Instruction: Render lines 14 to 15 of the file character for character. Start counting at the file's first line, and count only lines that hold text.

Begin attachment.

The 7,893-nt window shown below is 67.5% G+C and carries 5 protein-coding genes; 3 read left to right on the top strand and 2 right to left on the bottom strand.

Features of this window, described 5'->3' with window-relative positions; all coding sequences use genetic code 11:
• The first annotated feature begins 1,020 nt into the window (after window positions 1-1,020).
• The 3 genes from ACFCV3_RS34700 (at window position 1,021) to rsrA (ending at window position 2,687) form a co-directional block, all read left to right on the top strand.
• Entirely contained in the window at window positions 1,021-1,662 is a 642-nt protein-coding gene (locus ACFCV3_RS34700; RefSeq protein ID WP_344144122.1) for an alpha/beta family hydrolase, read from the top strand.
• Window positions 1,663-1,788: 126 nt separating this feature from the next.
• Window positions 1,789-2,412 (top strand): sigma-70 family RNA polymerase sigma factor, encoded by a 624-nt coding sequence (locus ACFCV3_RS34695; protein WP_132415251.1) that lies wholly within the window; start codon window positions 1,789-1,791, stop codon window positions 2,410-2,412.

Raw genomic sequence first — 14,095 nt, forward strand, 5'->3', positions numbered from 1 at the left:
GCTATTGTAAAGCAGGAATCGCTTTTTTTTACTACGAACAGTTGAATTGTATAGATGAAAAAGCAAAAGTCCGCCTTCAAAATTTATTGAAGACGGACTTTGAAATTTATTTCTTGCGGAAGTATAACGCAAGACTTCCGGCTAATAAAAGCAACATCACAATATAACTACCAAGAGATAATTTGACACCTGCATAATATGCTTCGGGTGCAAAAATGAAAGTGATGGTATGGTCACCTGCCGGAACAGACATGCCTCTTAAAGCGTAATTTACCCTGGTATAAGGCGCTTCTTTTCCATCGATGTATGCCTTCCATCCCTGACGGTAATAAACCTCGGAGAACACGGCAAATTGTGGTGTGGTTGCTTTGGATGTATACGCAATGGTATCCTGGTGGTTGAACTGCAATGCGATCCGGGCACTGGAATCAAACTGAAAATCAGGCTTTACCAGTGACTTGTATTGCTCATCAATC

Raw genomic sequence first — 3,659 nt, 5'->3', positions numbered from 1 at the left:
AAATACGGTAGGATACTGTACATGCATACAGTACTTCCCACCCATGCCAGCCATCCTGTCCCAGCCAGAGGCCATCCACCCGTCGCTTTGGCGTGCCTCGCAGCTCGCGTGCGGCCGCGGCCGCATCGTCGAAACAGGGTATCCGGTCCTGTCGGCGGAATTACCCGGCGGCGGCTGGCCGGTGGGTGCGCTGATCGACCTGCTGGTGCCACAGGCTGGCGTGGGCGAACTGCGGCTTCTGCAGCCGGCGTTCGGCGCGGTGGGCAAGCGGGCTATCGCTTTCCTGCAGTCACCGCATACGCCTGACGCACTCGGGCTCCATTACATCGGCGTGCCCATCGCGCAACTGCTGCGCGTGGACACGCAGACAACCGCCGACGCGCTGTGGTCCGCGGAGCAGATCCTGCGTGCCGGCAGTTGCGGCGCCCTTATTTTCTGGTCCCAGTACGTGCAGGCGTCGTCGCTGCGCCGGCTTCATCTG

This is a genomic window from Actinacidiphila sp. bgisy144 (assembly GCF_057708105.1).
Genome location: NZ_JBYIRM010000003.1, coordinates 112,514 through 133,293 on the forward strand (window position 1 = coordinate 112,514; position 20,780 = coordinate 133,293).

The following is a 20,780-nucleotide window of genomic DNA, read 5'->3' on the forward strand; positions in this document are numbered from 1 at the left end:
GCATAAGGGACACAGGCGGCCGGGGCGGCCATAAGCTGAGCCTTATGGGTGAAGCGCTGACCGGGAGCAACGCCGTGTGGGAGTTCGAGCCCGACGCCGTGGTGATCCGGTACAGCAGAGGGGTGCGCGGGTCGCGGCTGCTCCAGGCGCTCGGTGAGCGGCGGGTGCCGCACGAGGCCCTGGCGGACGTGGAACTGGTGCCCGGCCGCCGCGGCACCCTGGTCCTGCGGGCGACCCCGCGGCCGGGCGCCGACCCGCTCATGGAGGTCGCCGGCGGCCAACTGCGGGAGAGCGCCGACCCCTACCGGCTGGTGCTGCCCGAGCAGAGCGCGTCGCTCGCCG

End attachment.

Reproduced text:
The following is a 20,780-nucleotide window of genomic DNA, read 5'->3' on the forward strand; positions in this document are numbered from 1 at the left end:
GCATAAGGGACACAGGCGGCCGGGGCGGCCATAAGCTGAGCCTTATGGGTGAAGCGCTGACCGGGAGCAACGCCGTGTGGGAGTTCGAGCCCGACGCCGTGGTGATCCGGTACAGCAGAGGGGTGCGCGGGTCGCGGCTGCTCCAGGCGCTCGGTGAGCGGCGGGTGCCGCACGAGGCCCTGGCGGACGTGGAACTGGTGCCCGGCCGCCGCGGCACCCTGGTCCTGCGGGCGACCCCGCGGCCGGGCGCCGACCCGCTCATGGAGGTCGCCGGCGGCCAACTGCGGGAGAGCGCCGACCCCTACCGGCTGGTGCTGCCCGAGCAGAGCGCGTCGCTCGCCG